“It is good to have an end to journey toward; but it is the journey that matters, in the end.”
― Ursula K. Le Guin
One little adventure I will always remember fondly was our day trip to Austin. It was one of those funny days where the journey seemed more fun than the actual destination. (Austin was great, and of course I’ll be writing about it, but I had to say a few words about our short stop over in the dear old town of Smithville..)
We set off, eager and raring to go, only to encounter hideous traffic minutes into our departure. (Attempting to avoid the morning rush hour, we were unsuccessful.) Hilarious conversation, the delights of new scenery and the genius of Google Maps got us as far as we could go before the limitations of my bladder meant we simply had to stop somewhere. ASAP. (I’d done well to last the three hours, knowing my weak bladder, deliberately trying not to drink too much..)
We soon found ourselves in the small Texan town of Smithville, population 3817 (According to the 2010 Census).
Crossing the street, I felt like I’d stepped out of my life and into a Wild Wild West movie set. There weren’t many passers by. It would have been eerie had it not been so exciting. And of course the sun was shining, the blaring heat making me feel even further from home. I felt all adventure and exploration and excitement. This was somewhere completely new, everything was so different to back home, and I loved every bit of it.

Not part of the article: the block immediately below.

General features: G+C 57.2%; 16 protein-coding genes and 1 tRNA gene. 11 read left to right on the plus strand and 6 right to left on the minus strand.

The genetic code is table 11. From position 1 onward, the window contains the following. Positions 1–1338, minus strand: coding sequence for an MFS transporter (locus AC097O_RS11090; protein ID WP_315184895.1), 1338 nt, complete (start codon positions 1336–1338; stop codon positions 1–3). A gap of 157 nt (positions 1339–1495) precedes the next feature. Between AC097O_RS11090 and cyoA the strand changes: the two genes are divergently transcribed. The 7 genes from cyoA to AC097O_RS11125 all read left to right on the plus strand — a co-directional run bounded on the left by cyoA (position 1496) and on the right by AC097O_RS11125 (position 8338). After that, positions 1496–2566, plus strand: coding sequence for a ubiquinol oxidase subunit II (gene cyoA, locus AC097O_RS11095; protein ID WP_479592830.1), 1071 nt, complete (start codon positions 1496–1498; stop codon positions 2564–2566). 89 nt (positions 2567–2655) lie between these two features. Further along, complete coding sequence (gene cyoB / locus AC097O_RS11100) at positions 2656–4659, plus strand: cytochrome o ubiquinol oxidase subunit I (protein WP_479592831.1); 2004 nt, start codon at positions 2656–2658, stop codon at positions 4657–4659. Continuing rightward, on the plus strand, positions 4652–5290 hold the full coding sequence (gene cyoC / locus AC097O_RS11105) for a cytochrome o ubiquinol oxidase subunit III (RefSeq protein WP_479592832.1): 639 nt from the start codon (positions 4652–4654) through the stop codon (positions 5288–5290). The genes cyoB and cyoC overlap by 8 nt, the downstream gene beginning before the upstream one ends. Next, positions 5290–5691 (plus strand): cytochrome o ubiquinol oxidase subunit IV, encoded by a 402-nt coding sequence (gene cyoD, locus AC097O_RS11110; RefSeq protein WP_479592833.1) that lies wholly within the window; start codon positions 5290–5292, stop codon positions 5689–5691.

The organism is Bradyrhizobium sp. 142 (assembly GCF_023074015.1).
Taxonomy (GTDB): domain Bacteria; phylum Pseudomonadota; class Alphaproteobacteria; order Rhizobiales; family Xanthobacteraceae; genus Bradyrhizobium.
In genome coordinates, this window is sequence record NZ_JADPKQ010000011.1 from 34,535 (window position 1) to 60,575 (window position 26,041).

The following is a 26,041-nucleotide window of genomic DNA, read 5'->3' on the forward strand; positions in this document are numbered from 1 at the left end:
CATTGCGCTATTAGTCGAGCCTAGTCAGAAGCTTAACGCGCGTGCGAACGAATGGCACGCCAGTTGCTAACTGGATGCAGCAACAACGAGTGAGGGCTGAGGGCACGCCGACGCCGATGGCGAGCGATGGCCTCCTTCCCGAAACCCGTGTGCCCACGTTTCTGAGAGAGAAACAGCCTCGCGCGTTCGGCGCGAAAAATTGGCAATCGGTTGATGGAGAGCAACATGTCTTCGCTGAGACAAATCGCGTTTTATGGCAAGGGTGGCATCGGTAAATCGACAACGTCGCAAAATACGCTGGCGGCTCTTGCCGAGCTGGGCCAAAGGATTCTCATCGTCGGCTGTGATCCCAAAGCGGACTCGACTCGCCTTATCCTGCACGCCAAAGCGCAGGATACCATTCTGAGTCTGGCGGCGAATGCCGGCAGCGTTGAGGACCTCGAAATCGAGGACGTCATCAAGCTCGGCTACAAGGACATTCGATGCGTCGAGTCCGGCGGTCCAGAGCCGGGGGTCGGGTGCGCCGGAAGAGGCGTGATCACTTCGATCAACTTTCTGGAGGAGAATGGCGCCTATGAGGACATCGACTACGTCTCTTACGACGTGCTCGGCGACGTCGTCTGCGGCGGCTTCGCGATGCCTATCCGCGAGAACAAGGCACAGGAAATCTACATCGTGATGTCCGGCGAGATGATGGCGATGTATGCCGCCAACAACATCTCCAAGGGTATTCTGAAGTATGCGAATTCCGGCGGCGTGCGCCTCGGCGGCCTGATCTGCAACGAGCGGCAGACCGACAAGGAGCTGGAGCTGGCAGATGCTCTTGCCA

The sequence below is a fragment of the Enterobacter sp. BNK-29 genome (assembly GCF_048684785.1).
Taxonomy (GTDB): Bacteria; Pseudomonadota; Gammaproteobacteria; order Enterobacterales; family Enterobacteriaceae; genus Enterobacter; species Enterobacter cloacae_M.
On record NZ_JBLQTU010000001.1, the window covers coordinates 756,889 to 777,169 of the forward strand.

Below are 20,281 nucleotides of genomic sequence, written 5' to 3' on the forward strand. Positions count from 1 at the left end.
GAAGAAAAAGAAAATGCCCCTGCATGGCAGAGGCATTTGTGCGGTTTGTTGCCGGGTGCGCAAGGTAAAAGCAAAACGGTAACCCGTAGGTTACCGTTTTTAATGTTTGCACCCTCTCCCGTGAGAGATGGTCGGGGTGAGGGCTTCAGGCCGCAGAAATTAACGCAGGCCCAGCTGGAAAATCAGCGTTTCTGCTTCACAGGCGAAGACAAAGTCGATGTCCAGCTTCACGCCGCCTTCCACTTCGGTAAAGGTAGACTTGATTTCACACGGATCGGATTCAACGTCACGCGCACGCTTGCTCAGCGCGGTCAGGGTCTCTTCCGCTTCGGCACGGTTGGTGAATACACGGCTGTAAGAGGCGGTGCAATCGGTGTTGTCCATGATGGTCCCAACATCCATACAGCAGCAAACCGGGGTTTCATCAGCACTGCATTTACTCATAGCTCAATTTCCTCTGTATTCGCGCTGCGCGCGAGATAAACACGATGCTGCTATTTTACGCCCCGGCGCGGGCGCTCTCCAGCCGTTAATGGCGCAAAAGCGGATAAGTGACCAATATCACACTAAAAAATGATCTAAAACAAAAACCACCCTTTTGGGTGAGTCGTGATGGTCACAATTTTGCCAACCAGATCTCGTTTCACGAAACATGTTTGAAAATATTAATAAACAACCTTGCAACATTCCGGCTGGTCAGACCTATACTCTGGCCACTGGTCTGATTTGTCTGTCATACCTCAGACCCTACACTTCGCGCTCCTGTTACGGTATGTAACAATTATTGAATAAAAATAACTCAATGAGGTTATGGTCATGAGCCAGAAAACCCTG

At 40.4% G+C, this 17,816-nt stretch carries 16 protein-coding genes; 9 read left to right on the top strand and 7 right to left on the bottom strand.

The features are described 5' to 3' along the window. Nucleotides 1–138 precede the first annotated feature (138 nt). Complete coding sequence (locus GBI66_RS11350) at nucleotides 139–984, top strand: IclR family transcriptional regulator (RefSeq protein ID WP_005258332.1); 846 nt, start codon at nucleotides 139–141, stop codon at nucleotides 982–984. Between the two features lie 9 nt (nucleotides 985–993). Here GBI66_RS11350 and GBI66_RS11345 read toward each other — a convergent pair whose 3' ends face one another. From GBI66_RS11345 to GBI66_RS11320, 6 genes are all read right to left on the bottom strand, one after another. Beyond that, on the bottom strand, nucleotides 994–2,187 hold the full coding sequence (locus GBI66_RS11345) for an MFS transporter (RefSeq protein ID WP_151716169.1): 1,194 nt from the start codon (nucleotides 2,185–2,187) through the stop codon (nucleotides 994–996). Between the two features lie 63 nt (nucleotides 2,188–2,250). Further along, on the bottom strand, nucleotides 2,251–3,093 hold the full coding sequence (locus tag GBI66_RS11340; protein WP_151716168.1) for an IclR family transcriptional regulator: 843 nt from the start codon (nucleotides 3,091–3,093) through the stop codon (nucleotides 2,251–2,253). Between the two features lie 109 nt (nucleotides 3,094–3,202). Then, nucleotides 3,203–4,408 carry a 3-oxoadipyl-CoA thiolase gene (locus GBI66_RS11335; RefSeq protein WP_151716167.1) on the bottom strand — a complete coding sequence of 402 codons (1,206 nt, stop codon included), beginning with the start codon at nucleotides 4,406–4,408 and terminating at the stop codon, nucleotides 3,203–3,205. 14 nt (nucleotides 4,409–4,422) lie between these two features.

We had cake and coffee in Bakery2Cafe, a colourful, quirky little joint where we were served by a frazzled, all over the place, but lovely woman. She had numerous customers to prepare orders for and looked rather on her own in doing so.
Tapping our order into the iPad, she said: “Sorry, I don’t really know what I’m doing, my hands aren’t made for this, I’ve got guitar fingers, I’m new at this.. ”
Berlyn: “First day?”
“Third” she said. I felt for her. They were clearly understaffed. Our coffee was semi-cold by the time we got it, but we felt it would be too cruel to ask her to remake it.
Guitar fingers. So she was a forty or fifty-something guitar playing barista/waitress. That was kind of awesome. (As was the cafe, with doors and giant paintings hanging on the walls, pictured below). I began thinking about her life story. How did she end up in Smithville? Was she born in there? Did she have kids? Was she a performer? I felt like going back to interview her for my Life Lessons series.
It’s going to these new places, however average or unremarkable they may seem, that remind me of the sheer magnitude of this planet, and all the different types of people that inhabit it. This place was hardly a culture shock, but even the most basic interactions with people from a small town thousands of miles from my own, was enough to make me think of how much of the world I’ve yet to see, how much I don’t know and how inexperienced I am.
It was humbling, and an eye-opener.
Me: “Hang on I’m going to get a photo..”
B: “What with the pig shitting in the background?”
Me: “That IS the photo…”
Awesome painted tables…
Some inspiration for my bathroom mirror…
-But what are we guna do with these old doors?
-Paint em and stick ’em on the wall!
-And these cups?